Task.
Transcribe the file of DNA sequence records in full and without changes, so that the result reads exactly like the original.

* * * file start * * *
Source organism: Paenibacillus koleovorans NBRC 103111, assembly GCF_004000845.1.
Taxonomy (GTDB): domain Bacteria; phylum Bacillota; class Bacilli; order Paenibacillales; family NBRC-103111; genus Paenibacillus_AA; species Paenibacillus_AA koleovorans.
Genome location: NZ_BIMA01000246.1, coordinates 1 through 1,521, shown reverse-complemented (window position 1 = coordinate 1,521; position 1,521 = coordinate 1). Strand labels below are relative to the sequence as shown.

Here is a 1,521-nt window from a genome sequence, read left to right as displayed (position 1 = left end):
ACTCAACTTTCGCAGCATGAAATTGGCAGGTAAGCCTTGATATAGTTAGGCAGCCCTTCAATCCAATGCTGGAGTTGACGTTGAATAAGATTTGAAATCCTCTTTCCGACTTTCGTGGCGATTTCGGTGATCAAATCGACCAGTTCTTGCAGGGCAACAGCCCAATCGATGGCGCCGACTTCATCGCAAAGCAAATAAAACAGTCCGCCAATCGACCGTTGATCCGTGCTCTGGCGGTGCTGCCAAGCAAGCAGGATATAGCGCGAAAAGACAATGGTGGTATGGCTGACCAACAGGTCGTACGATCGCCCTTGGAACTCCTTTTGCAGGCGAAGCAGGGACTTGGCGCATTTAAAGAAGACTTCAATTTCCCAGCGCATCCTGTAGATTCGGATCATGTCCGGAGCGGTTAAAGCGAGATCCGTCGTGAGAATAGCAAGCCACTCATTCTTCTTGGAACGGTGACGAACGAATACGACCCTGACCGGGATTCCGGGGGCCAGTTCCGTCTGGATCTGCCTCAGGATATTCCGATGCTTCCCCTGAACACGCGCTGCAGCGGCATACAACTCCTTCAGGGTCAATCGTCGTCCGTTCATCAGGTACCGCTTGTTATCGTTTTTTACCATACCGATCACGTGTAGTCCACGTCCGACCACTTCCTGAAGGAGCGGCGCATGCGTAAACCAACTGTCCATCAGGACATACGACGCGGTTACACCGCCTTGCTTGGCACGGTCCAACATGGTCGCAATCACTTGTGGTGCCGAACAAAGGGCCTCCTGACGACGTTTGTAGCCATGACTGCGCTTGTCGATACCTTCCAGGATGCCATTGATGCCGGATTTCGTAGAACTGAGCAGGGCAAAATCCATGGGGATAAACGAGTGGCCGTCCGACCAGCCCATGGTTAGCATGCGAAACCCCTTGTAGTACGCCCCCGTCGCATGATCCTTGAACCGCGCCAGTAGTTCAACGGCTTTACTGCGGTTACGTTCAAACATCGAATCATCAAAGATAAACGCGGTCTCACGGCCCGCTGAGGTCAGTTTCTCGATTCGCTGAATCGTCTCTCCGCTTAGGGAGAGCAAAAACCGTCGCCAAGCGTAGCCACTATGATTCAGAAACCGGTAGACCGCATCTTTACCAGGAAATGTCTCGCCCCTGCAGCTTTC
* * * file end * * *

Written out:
Source organism: Paenibacillus koleovorans NBRC 103111, assembly GCF_004000845.1.
Taxonomy (GTDB): domain Bacteria; phylum Bacillota; class Bacilli; order Paenibacillales; family NBRC-103111; genus Paenibacillus_AA; species Paenibacillus_AA koleovorans.
Genome location: NZ_BIMA01000246.1, coordinates 1 through 1,521, shown reverse-complemented (window position 1 = coordinate 1,521; position 1,521 = coordinate 1). Strand labels below are relative to the sequence as shown.

Here is a 1,521-nt window from a genome sequence, read left to right as displayed (position 1 = left end):
ACTCAACTTTCGCAGCATGAAATTGGCAGGTAAGCCTTGATATAGTTAGGCAGCCCTTCAATCCAATGCTGGAGTTGACGTTGAATAAGATTTGAAATCCTCTTTCCGACTTTCGTGGCGATTTCGGTGATCAAATCGACCAGTTCTTGCAGGGCAACAGCCCAATCGATGGCGCCGACTTCATCGCAAAGCAAATAAAACAGTCCGCCAATCGACCGTTGATCCGTGCTCTGGCGGTGCTGCCAAGCAAGCAGGATATAGCGCGAAAAGACAATGGTGGTATGGCTGACCAACAGGTCGTACGATCGCCCTTGGAACTCCTTTTGCAGGCGAAGCAGGGACTTGGCGCATTTAAAGAAGACTTCAATTTCCCAGCGCATCCTGTAGATTCGGATCATGTCCGGAGCGGTTAAAGCGAGATCCGTCGTGAGAATAGCAAGCCACTCATTCTTCTTGGAACGGTGACGAACGAATACGACCCTGACCGGGATTCCGGGGGCCAGTTCCGTCTGGATCTGCCTCAGGATATTCCGATGCTTCCCCTGAACACGCGCTGCAGCGGCATACAACTCCTTCAGGGTCAATCGTCGTCCGTTCATCAGGTACCGCTTGTTATCGTTTTTTACCATACCGATCACGTGTAGTCCACGTCCGACCACTTCCTGAAGGAGCGGCGCATGCGTAAACCAACTGTCCATCAGGACATACGACGCGGTTACACCGCCTTGCTTGGCACGGTCCAACATGGTCGCAATCACTTGTGGTGCCGAACAAAGGGCCTCCTGACGACGTTTGTAGCCATGACTGCGCTTGTCGATACCTTCCAGGATGCCATTGATGCCGGATTTCGTAGAACTGAGCAGGGCAAAATCCATGGGGATAAACGAGTGGCCGTCCGACCAGCCCATGGTTAGCATGCGAAACCCCTTGTAGTACGCCCCCGTCGCATGATCCTTGAACCGCGCCAGTAGTTCAACGGCTTTACTGCGGTTACGTTCAAACATCGAATCATCAAAGATAAACGCGGTCTCACGGCCCGCTGAGGTCAGTTTCTCGATTCGCTGAATCGTCTCTCCGCTTAGGGAGAGCAAAAACCGTCGCCAAGCGTAGCCACTATGATTCAGAAACCGGTAGACCGCATCTTTACCAGGAAATGTCTCGCCCCTGCAGCTTTC